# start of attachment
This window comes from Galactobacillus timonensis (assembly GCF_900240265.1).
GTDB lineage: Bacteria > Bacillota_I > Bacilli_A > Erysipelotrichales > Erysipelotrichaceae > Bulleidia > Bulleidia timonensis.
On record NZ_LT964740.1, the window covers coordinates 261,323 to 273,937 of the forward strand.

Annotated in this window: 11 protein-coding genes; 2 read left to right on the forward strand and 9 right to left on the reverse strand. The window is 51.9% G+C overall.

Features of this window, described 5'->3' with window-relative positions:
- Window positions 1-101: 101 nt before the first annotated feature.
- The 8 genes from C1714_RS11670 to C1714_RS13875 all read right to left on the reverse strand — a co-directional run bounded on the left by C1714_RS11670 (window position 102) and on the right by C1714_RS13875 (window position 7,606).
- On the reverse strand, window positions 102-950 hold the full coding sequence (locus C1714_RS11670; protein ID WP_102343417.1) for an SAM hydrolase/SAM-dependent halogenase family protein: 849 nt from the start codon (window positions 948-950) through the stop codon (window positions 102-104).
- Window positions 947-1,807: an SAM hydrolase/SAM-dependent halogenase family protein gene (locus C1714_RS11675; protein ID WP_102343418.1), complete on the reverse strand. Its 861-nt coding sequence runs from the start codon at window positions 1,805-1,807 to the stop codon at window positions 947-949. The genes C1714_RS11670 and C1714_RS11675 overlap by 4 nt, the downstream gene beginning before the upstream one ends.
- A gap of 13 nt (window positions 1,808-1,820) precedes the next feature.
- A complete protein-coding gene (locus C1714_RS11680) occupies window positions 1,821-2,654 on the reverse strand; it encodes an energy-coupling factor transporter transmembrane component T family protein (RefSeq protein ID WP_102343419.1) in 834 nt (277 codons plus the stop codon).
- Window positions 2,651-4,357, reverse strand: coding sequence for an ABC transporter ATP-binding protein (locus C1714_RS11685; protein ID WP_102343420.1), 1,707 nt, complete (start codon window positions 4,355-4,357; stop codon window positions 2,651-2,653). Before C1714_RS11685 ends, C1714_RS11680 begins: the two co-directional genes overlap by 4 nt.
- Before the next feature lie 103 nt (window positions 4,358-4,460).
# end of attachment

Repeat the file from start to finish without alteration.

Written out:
This window comes from Galactobacillus timonensis (assembly GCF_900240265.1).
GTDB lineage: Bacteria > Bacillota_I > Bacilli_A > Erysipelotrichales > Erysipelotrichaceae > Bulleidia > Bulleidia timonensis.
On record NZ_LT964740.1, the window covers coordinates 261,323 to 273,937 of the forward strand.

Annotated in this window: 11 protein-coding genes; 2 read left to right on the forward strand and 9 right to left on the reverse strand. The window is 51.9% G+C overall.

Features of this window, described 5'->3' with window-relative positions:
- Window positions 1-101: 101 nt before the first annotated feature.
- The 8 genes from C1714_RS11670 to C1714_RS13875 all read right to left on the reverse strand — a co-directional run bounded on the left by C1714_RS11670 (window position 102) and on the right by C1714_RS13875 (window position 7,606).
- On the reverse strand, window positions 102-950 hold the full coding sequence (locus C1714_RS11670; protein ID WP_102343417.1) for an SAM hydrolase/SAM-dependent halogenase family protein: 849 nt from the start codon (window positions 948-950) through the stop codon (window positions 102-104).
- Window positions 947-1,807: an SAM hydrolase/SAM-dependent halogenase family protein gene (locus C1714_RS11675; protein ID WP_102343418.1), complete on the reverse strand. Its 861-nt coding sequence runs from the start codon at window positions 1,805-1,807 to the stop codon at window positions 947-949. The genes C1714_RS11670 and C1714_RS11675 overlap by 4 nt, the downstream gene beginning before the upstream one ends.
- A gap of 13 nt (window positions 1,808-1,820) precedes the next feature.
- A complete protein-coding gene (locus C1714_RS11680) occupies window positions 1,821-2,654 on the reverse strand; it encodes an energy-coupling factor transporter transmembrane component T family protein (RefSeq protein ID WP_102343419.1) in 834 nt (277 codons plus the stop codon).
- Window positions 2,651-4,357, reverse strand: coding sequence for an ABC transporter ATP-binding protein (locus C1714_RS11685; protein ID WP_102343420.1), 1,707 nt, complete (start codon window positions 4,355-4,357; stop codon window positions 2,651-2,653). Before C1714_RS11685 ends, C1714_RS11680 begins: the two co-directional genes overlap by 4 nt.
- Before the next feature lie 103 nt (window positions 4,358-4,460).